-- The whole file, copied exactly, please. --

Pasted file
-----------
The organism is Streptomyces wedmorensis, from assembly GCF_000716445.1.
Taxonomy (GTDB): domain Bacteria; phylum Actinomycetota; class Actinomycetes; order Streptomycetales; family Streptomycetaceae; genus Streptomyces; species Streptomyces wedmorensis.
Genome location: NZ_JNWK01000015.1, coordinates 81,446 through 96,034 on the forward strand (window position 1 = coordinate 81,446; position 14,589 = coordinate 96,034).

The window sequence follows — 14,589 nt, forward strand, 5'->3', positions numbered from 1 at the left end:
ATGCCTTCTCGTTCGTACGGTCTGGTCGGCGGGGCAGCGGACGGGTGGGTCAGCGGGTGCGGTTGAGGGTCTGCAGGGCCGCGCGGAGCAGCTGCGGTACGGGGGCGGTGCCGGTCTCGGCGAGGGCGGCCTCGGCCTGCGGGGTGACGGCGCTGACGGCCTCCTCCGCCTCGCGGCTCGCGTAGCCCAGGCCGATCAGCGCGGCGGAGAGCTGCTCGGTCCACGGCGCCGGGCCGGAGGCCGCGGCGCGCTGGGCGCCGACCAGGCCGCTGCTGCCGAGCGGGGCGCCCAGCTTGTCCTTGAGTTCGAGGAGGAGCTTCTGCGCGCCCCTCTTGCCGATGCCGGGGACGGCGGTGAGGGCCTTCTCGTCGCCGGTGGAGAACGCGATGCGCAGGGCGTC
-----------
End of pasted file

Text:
The organism is Streptomyces wedmorensis, from assembly GCF_000716445.1.
Taxonomy (GTDB): domain Bacteria; phylum Actinomycetota; class Actinomycetes; order Streptomycetales; family Streptomycetaceae; genus Streptomyces; species Streptomyces wedmorensis.
Genome location: NZ_JNWK01000015.1, coordinates 81,446 through 96,034 on the forward strand (window position 1 = coordinate 81,446; position 14,589 = coordinate 96,034).

The window sequence follows — 14,589 nt, forward strand, 5'->3', positions numbered from 1 at the left end:
ATGCCTTCTCGTTCGTACGGTCTGGTCGGCGGGGCAGCGGACGGGTGGGTCAGCGGGTGCGGTTGAGGGTCTGCAGGGCCGCGCGGAGCAGCTGCGGTACGGGGGCGGTGCCGGTCTCGGCGAGGGCGGCCTCGGCCTGCGGGGTGACGGCGCTGACGGCCTCCTCCGCCTCGCGGCTCGCGTAGCCCAGGCCGATCAGCGCGGCGGAGAGCTGCTCGGTCCACGGCGCCGGGCCGGAGGCCGCGGCGCGCTGGGCGCCGACCAGGCCGCTGCTGCCGAGCGGGGCGCCCAGCTTGTCCTTGAGTTCGAGGAGGAGCTTCTGCGCGCCCCTCTTGCCGATGCCGGGGACGGCGGTGAGGGCCTTCTCGTCGCCGGTGGAGAACGCGATGCGCAGGGCGTC